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Mefloquine Is Highly Efficacious against Chloroquine-Resistant Plasmodium vivax Malaria and Plasmodium falciparum Malaria in Papua, Indonesia
Jason D. Maguire, Krisin, Hariyani Marwoto, Thomas L. Richie, David J. Fryauff and J. Kevin Baird
Clinical Infectious Diseases
Vol. 42, No. 8 (Apr. 15, 2006), pp. 1067-1072
Published by: Oxford University Press
Stable URL: http://www.jstor.org/stable/4463787
Page Count: 6
You can always find the topics here!Topics: Vivax malaria, Infections, Malaria, Falciparum malaria, Medical treatment failures, Dosage, Adults, Children, Health outcomes, Parasitemia
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Background. During the period of 1996-1999, we prospectively monitored 243 Javanese adults and children after arriving in Papua, Indonesia, and microscopically documented each new case of malaria by active surveillance. Methods. In a randomized, open-label, comparative malaria treatment trial, 72 adults and 50 children received chloroquine for each incident case of malaria, and 74 adults and 47 children received mefloquine. Results. Among 975 primary treatment courses, the cumulative 28-day curative efficacies were 26% and 82% for chloroquine against Plasmodium falciparum malaria and Plasmodium vivax malaria, respectively. Mefloquine cure rates were far superior (96% against P. falciparum malaria and 99.6% against P. vivax malaria). Conclusions. Mefloquine is a useful alternative treatment for P. vivax malaria and P. falciparum malaria in areas such as Papua, where chloroquine is still recommended as the first-line therapeutic agent.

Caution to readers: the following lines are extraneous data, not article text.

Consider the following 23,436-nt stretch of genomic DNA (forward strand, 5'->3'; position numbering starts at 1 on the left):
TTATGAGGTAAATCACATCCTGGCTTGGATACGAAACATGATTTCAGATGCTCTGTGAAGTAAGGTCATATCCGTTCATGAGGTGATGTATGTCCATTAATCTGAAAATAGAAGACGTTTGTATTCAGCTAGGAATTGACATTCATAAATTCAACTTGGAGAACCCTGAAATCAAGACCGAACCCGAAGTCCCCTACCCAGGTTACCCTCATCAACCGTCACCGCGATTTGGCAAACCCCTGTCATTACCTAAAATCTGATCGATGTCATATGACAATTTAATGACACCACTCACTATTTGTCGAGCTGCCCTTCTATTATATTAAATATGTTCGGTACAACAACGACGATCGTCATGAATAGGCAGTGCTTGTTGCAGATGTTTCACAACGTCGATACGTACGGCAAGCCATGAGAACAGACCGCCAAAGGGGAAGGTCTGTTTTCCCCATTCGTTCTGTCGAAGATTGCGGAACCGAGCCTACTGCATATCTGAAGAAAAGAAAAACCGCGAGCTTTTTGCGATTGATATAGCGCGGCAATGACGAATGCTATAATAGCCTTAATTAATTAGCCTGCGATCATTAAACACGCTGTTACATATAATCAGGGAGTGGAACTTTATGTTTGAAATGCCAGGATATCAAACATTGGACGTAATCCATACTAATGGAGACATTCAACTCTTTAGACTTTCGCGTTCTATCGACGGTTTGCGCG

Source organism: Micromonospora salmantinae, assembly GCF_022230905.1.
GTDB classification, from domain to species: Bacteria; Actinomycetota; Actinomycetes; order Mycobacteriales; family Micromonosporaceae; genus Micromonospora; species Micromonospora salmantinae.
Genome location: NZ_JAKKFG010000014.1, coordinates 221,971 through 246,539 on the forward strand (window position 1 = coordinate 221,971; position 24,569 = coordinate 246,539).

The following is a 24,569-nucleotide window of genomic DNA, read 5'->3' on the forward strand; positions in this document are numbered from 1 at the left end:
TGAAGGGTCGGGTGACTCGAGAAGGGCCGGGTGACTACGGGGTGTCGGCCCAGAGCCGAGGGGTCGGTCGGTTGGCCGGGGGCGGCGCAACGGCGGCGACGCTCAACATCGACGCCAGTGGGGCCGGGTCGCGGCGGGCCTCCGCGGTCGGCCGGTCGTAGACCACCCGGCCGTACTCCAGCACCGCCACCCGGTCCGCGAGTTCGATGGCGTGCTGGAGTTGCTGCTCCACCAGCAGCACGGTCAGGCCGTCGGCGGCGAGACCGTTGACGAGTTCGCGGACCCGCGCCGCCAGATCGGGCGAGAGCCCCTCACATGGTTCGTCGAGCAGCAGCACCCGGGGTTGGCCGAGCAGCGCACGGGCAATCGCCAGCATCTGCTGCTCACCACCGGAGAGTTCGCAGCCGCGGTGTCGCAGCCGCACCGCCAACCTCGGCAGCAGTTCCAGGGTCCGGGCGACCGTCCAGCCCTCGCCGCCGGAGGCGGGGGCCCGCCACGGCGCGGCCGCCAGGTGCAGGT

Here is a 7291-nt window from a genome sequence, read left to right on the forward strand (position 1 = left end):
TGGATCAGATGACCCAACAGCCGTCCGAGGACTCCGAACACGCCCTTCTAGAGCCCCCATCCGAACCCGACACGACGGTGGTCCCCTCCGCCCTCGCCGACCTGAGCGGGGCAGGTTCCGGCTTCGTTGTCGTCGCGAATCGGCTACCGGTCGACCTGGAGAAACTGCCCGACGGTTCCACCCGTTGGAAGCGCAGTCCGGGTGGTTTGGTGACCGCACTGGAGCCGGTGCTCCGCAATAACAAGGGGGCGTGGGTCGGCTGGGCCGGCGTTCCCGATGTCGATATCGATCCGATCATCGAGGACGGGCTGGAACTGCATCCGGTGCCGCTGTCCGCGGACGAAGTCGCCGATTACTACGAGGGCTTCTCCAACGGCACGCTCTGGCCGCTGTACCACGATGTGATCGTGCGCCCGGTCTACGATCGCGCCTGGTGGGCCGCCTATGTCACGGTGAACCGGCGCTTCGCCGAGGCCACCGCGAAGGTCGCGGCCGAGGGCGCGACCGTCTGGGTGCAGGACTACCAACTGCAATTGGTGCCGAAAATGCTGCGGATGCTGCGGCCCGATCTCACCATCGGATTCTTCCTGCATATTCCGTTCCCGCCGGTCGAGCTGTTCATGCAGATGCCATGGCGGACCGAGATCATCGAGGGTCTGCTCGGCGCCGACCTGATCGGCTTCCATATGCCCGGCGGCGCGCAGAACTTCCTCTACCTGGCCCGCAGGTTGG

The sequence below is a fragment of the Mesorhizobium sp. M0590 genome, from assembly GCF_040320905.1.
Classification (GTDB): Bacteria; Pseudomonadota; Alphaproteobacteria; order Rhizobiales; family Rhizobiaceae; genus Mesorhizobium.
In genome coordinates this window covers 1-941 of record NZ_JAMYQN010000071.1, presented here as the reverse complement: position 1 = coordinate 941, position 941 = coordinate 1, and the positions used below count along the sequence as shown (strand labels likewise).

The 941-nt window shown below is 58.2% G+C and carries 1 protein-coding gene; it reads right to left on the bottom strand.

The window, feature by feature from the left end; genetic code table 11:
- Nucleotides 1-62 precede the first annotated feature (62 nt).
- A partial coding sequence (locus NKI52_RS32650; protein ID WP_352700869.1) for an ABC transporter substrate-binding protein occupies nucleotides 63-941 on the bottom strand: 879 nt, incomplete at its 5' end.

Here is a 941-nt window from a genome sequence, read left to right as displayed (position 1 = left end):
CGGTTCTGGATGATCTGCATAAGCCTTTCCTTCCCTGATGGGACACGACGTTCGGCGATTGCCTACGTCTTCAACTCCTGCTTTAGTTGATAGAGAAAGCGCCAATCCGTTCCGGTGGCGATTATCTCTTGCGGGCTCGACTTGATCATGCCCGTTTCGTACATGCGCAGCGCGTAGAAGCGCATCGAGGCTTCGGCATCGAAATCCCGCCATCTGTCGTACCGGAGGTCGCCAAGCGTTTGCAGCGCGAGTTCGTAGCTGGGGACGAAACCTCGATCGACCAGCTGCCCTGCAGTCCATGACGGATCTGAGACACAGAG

Clinical Infectious Diseases © 2006 Oxford University Press